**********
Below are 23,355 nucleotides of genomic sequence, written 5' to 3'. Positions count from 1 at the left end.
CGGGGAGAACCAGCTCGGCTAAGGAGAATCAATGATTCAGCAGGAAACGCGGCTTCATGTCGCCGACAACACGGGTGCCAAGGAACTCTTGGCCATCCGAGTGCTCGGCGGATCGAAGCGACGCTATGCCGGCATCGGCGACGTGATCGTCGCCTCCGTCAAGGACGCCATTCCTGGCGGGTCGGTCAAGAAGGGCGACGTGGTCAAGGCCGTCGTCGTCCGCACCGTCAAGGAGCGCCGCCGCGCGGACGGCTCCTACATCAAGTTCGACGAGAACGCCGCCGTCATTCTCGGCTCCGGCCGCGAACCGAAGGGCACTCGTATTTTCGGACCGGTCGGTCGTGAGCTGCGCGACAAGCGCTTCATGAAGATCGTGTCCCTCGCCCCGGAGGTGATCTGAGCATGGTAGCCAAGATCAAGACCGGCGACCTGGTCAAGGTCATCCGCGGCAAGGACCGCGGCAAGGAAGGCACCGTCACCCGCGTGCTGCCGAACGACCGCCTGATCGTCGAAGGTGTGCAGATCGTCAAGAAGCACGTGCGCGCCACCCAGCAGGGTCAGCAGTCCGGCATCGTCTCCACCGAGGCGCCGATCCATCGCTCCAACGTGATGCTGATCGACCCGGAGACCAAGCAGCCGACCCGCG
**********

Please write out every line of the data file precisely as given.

Below are 23,355 nucleotides of genomic sequence, written 5' to 3'. Positions count from 1 at the left end.
CGGGGAGAACCAGCTCGGCTAAGGAGAATCAATGATTCAGCAGGAAACGCGGCTTCATGTCGCCGACAACACGGGTGCCAAGGAACTCTTGGCCATCCGAGTGCTCGGCGGATCGAAGCGACGCTATGCCGGCATCGGCGACGTGATCGTCGCCTCCGTCAAGGACGCCATTCCTGGCGGGTCGGTCAAGAAGGGCGACGTGGTCAAGGCCGTCGTCGTCCGCACCGTCAAGGAGCGCCGCCGCGCGGACGGCTCCTACATCAAGTTCGACGAGAACGCCGCCGTCATTCTCGGCTCCGGCCGCGAACCGAAGGGCACTCGTATTTTCGGACCGGTCGGTCGTGAGCTGCGCGACAAGCGCTTCATGAAGATCGTGTCCCTCGCCCCGGAGGTGATCTGAGCATGGTAGCCAAGATCAAGACCGGCGACCTGGTCAAGGTCATCCGCGGCAAGGACCGCGGCAAGGAAGGCACCGTCACCCGCGTGCTGCCGAACGACCGCCTGATCGTCGAAGGTGTGCAGATCGTCAAGAAGCACGTGCGCGCCACCCAGCAGGGTCAGCAGTCCGGCATCGTCTCCACCGAGGCGCCGATCCATCGCTCCAACGTGATGCTGATCGACCCGGAGACCAAGCAGCCGACCCGCG